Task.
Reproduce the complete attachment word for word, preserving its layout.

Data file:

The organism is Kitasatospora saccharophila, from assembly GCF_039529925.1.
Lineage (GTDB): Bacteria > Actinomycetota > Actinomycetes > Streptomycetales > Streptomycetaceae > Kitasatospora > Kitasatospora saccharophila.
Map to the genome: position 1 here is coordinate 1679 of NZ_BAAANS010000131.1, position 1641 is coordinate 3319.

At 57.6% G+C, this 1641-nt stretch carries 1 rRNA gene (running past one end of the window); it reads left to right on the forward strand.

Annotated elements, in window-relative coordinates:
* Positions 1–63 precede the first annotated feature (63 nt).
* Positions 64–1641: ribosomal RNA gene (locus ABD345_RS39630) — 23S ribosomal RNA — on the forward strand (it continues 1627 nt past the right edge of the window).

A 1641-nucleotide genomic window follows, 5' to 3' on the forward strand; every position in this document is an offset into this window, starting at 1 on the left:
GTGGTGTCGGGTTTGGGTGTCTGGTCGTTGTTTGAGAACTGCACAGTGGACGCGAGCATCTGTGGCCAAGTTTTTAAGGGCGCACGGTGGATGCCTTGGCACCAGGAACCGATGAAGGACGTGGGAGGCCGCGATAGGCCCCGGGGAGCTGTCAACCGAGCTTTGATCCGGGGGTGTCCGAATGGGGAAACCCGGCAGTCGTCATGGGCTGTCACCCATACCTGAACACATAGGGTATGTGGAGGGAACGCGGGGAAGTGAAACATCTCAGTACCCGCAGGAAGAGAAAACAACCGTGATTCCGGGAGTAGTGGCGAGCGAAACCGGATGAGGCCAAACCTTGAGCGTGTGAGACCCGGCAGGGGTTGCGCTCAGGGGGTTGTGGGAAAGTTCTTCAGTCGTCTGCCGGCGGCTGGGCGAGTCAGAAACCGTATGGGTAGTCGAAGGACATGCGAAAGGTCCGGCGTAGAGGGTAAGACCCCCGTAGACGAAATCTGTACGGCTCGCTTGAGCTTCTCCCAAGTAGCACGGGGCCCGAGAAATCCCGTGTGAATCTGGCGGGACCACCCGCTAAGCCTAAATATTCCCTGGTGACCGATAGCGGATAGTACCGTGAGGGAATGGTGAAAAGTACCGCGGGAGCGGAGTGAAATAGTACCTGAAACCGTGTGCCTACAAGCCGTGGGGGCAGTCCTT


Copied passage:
The organism is Kitasatospora saccharophila, from assembly GCF_039529925.1.
Lineage (GTDB): Bacteria > Actinomycetota > Actinomycetes > Streptomycetales > Streptomycetaceae > Kitasatospora > Kitasatospora saccharophila.
Map to the genome: position 1 here is coordinate 1679 of NZ_BAAANS010000131.1, position 1641 is coordinate 3319.

At 57.6% G+C, this 1641-nt stretch carries 1 rRNA gene (running past one end of the window); it reads left to right on the forward strand.

Annotated elements, in window-relative coordinates:
* Positions 1–63 precede the first annotated feature (63 nt).
* Positions 64–1641: ribosomal RNA gene (locus ABD345_RS39630) — 23S ribosomal RNA — on the forward strand (it continues 1627 nt past the right edge of the window).

A 1641-nucleotide genomic window follows, 5' to 3' on the forward strand; every position in this document is an offset into this window, starting at 1 on the left:
GTGGTGTCGGGTTTGGGTGTCTGGTCGTTGTTTGAGAACTGCACAGTGGACGCGAGCATCTGTGGCCAAGTTTTTAAGGGCGCACGGTGGATGCCTTGGCACCAGGAACCGATGAAGGACGTGGGAGGCCGCGATAGGCCCCGGGGAGCTGTCAACCGAGCTTTGATCCGGGGGTGTCCGAATGGGGAAACCCGGCAGTCGTCATGGGCTGTCACCCATACCTGAACACATAGGGTATGTGGAGGGAACGCGGGGAAGTGAAACATCTCAGTACCCGCAGGAAGAGAAAACAACCGTGATTCCGGGAGTAGTGGCGAGCGAAACCGGATGAGGCCAAACCTTGAGCGTGTGAGACCCGGCAGGGGTTGCGCTCAGGGGGTTGTGGGAAAGTTCTTCAGTCGTCTGCCGGCGGCTGGGCGAGTCAGAAACCGTATGGGTAGTCGAAGGACATGCGAAAGGTCCGGCGTAGAGGGTAAGACCCCCGTAGACGAAATCTGTACGGCTCGCTTGAGCTTCTCCCAAGTAGCACGGGGCCCGAGAAATCCCGTGTGAATCTGGCGGGACCACCCGCTAAGCCTAAATATTCCCTGGTGACCGATAGCGGATAGTACCGTGAGGGAATGGTGAAAAGTACCGCGGGAGCGGAGTGAAATAGTACCTGAAACCGTGTGCCTACAAGCCGTGGGGGCAGTCCTT